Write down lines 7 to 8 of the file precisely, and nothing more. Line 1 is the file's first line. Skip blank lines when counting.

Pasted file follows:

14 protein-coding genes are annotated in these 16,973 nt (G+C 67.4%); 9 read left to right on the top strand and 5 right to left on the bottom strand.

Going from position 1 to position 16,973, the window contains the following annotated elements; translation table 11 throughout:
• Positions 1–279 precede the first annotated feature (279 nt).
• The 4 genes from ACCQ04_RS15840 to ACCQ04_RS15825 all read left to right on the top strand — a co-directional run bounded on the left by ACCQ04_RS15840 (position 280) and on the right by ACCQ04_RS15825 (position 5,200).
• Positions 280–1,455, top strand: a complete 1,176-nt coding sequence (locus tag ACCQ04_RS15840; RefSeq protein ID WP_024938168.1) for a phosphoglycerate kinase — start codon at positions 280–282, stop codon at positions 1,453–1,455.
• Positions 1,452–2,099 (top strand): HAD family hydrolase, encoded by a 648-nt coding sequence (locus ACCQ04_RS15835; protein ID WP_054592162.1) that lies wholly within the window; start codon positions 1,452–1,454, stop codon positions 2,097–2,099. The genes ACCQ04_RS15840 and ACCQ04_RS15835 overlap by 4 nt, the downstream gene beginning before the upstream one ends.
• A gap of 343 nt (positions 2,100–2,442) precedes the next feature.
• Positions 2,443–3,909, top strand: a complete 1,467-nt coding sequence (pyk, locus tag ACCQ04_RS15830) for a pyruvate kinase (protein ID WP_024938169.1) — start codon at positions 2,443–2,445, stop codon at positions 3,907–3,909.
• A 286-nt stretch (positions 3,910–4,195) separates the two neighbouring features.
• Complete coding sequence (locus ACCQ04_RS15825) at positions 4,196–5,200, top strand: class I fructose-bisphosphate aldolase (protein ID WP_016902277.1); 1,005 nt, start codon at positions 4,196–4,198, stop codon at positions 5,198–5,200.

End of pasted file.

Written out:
• A gap of 343 nt (positions 2,100–2,442) precedes the next feature.
• Positions 2,443–3,909, top strand: a complete 1,467-nt coding sequence (pyk, locus tag ACCQ04_RS15830) for a pyruvate kinase (protein ID WP_024938169.1) — start codon at positions 2,443–2,445, stop codon at positions 3,907–3,909.